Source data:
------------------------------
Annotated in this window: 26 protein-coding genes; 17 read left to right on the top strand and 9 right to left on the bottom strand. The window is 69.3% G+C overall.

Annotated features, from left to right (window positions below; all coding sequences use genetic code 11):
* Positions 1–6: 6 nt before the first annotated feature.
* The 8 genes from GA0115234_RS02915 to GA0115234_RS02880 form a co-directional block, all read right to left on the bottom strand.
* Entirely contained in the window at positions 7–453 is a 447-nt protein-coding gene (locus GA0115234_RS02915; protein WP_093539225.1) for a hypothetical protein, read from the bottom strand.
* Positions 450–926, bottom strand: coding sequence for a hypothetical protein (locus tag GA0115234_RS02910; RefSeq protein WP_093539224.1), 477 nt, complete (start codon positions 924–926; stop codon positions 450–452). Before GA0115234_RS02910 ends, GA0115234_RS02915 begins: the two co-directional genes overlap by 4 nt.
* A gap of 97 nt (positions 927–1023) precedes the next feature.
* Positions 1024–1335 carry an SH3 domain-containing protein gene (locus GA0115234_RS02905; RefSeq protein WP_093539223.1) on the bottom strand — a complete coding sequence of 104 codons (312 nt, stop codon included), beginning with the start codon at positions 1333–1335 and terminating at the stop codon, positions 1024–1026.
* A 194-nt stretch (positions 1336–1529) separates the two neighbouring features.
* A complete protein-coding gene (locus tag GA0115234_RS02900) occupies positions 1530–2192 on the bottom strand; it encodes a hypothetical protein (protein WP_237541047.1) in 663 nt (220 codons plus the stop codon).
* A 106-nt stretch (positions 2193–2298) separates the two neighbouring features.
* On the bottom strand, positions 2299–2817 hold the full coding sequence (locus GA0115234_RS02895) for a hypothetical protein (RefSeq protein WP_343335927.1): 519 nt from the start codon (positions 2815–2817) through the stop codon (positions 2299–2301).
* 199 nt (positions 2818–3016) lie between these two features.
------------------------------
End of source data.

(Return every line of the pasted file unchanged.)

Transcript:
Annotated in this window: 26 protein-coding genes; 17 read left to right on the top strand and 9 right to left on the bottom strand. The window is 69.3% G+C overall.

Annotated features, from left to right (window positions below; all coding sequences use genetic code 11):
* Positions 1–6: 6 nt before the first annotated feature.
* The 8 genes from GA0115234_RS02915 to GA0115234_RS02880 form a co-directional block, all read right to left on the bottom strand.
* Entirely contained in the window at positions 7–453 is a 447-nt protein-coding gene (locus GA0115234_RS02915; protein WP_093539225.1) for a hypothetical protein, read from the bottom strand.
* Positions 450–926, bottom strand: coding sequence for a hypothetical protein (locus tag GA0115234_RS02910; RefSeq protein WP_093539224.1), 477 nt, complete (start codon positions 924–926; stop codon positions 450–452). Before GA0115234_RS02910 ends, GA0115234_RS02915 begins: the two co-directional genes overlap by 4 nt.
* A gap of 97 nt (positions 927–1023) precedes the next feature.
* Positions 1024–1335 carry an SH3 domain-containing protein gene (locus GA0115234_RS02905; RefSeq protein WP_093539223.1) on the bottom strand — a complete coding sequence of 104 codons (312 nt, stop codon included), beginning with the start codon at positions 1333–1335 and terminating at the stop codon, positions 1024–1026.
* A 194-nt stretch (positions 1336–1529) separates the two neighbouring features.
* A complete protein-coding gene (locus tag GA0115234_RS02900) occupies positions 1530–2192 on the bottom strand; it encodes a hypothetical protein (protein WP_237541047.1) in 663 nt (220 codons plus the stop codon).
* A 106-nt stretch (positions 2193–2298) separates the two neighbouring features.
* On the bottom strand, positions 2299–2817 hold the full coding sequence (locus GA0115234_RS02895) for a hypothetical protein (RefSeq protein WP_343335927.1): 519 nt from the start codon (positions 2815–2817) through the stop codon (positions 2299–2301).
* 199 nt (positions 2818–3016) lie between these two features.